Legend says the Giants causeway was built between Ireland and Scotland so two warriors could fight one another after the Scot hurled insults in this direction. In 2008, the barbs kept coming when Ireland seemingly scuppered the chance to co-host the European Championships with our Celtic neighbour. We could do worse than rebuild those bridges now as we might just succeed this time around…if Sepp Blatter and Michel Platini allow it.
This came right out of left-field. Reports began to emerge on Tuesday that Ireland could resurrect a bid to host the European Championships. With the deadline for expressing interest expiring at midnight, Scotland and Wales were making noises that Ireland might join them in a three-way Celtic bid and suddenly it was confirmed.
Turkey were the only name in the hat but if Istanbul is granted the 2020 Olympics, they would be ruled out leaving our bid as the last one standing. Then it transpired Georgia had also tabled an interest. Yet the recent turmoil in that country coupled with the major flaws that currently dog Ukraine’s role as co-hosts of this year’s tournament, could prove decisive.
UEFA may decide to go with the safe option. We didn’t even know the FAI were considering it and now Ireland has a real crack at co-hosting the European Championships.
We’ve been here before of course; the doomed quest to stage the 2008 tournament. The consensus the last time round was that Scotland were kicking themselves for asking the Irish. However, like England’s quest to host the World Cups in 2018 and 2022, our proposal was not without its conspiracies.
England’s bid was widely regarded as possessing the best technical plan with the stadia already in place. The FA’s standing with Sepp Blatter has always been on shaky ground and the decision to award the tournaments to Russia and Qatar came with a wave of recriminations. Similar ructions emerged regarding Ireland’s bid with Scotland.
The 1998 FIFA election that first saw Blatter become president was dogged by allegations of pay-offs and political favours. David Will, the then Scottish vice president and lawyer, was quoted some days after the decision in Paris as saying the suspicion of corruption would always overshadow the election.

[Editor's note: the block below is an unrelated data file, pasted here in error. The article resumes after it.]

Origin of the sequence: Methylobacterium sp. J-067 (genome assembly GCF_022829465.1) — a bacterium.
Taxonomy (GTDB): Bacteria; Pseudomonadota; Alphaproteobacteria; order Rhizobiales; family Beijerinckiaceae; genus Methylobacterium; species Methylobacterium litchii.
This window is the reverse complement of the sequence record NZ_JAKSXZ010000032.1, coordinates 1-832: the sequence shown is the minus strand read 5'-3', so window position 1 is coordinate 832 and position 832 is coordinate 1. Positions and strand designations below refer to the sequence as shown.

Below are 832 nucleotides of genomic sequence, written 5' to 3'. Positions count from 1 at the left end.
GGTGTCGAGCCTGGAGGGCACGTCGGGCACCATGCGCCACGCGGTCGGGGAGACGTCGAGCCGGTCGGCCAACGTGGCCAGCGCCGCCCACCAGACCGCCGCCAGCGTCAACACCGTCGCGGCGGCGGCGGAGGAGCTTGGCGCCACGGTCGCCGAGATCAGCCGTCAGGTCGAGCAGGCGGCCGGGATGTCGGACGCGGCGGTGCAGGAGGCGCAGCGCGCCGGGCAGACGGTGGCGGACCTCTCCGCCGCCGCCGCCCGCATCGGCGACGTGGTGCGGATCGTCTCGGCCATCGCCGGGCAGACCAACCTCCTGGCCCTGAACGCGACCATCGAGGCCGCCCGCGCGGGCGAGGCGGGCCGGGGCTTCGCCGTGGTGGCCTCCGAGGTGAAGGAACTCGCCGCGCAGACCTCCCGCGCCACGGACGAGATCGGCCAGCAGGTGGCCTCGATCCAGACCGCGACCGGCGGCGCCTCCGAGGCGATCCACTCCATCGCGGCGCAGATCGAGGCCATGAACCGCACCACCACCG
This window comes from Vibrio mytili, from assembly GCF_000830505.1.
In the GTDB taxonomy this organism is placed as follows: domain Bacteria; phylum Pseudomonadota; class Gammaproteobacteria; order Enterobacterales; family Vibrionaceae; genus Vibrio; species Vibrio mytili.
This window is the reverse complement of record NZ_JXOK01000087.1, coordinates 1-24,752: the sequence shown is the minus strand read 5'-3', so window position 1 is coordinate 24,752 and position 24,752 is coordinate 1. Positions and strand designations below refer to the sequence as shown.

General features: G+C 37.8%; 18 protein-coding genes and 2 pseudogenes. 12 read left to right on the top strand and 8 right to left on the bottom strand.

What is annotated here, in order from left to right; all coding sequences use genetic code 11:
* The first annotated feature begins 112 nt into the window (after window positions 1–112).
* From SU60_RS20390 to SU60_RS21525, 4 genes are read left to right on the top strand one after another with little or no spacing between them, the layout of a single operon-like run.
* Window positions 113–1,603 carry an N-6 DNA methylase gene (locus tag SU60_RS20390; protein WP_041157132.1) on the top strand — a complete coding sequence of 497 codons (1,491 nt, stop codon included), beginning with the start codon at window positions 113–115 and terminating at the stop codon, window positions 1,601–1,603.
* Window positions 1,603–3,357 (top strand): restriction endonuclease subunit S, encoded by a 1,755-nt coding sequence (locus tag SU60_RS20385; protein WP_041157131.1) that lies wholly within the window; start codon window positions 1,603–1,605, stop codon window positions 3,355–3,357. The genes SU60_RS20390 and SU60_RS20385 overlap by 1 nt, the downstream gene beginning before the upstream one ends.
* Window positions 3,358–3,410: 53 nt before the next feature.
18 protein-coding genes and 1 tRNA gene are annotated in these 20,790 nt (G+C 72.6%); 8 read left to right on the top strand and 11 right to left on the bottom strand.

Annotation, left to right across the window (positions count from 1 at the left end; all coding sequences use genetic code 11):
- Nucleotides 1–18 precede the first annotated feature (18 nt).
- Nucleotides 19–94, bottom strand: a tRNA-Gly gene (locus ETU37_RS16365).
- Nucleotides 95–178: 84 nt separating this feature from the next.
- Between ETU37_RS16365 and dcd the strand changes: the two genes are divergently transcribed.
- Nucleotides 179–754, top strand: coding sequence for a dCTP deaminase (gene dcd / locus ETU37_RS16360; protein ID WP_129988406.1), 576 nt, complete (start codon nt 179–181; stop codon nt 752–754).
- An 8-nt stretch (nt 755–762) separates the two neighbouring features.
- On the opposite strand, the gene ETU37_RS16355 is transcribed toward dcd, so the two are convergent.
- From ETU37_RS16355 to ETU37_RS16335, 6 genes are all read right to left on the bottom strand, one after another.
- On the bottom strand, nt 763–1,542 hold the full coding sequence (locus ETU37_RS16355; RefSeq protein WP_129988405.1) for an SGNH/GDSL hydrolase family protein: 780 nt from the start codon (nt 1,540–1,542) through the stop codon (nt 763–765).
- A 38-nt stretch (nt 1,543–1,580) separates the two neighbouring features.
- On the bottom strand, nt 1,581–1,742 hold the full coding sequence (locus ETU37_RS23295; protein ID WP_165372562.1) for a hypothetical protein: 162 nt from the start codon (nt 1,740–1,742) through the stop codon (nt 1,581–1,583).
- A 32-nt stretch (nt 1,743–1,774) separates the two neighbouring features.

Either way, we went out in the first round and the tournament went to who? Austria and homeland of Mr. Blatter, Switzerland.
The joke was that UEFA officials were given a whirlwind tour of Dublin that took in no stadiums. UEFA were blown away by their tour of Croke Park, only to be told soccer was not allowed. The delegation were then brought across the city to Ballsbridge to see a ramshackle Landsdowne Road that was falling apart but were assured it would be redeveloped.
The fiasco of the collapse of the then government’s plan to build a 65,000 all-seater stadium on Dublin’s western outskirts did untold damage to the original Celtic bid.
Despite our hotels, modern infrastructure and assurances that it would be the greatest fans’ tournament in history with the Scots and Irish as hosts, it failed to stop the judging panel eliminating our bid in the first round.
The Scottish may blame us for the failure, but the defects of the 2008 bid are no longer an issue. Lansdowne Road has been rebuilt and Croke Park has since been opened to international soccer. The GAA’s mecca may not even be required if they didn’t feel they could accommodate such a tournament, both politically and practically.
The outcry about the potential cost at a time when the country is on it knees economically is valid. But no more so than the current momentum-gaining case to host the rugby World Cup.
The economist David McWilliams has argued that staging such an event would result in a significant psychological shift for the nation and send out a message globally that we still have ambition. We are, after all, talking about something years away.
The backlash has already begun, that it’s a waste of money, with the usual pot-shots at the FAI including obligatory references to piss-ups and breweries.
Yet the waters have already been tested by the reaction, or lack thereof, to a potential rugby bid.
Of course, the question is would the Irish government commit valuable funds to two huge sporting events in the space of three years and would the Irish people look favourably on it?
Politics did for us before both at home and in football’s ruling circles. Platini is getting his Euros for France in four years. Blatter owes us one.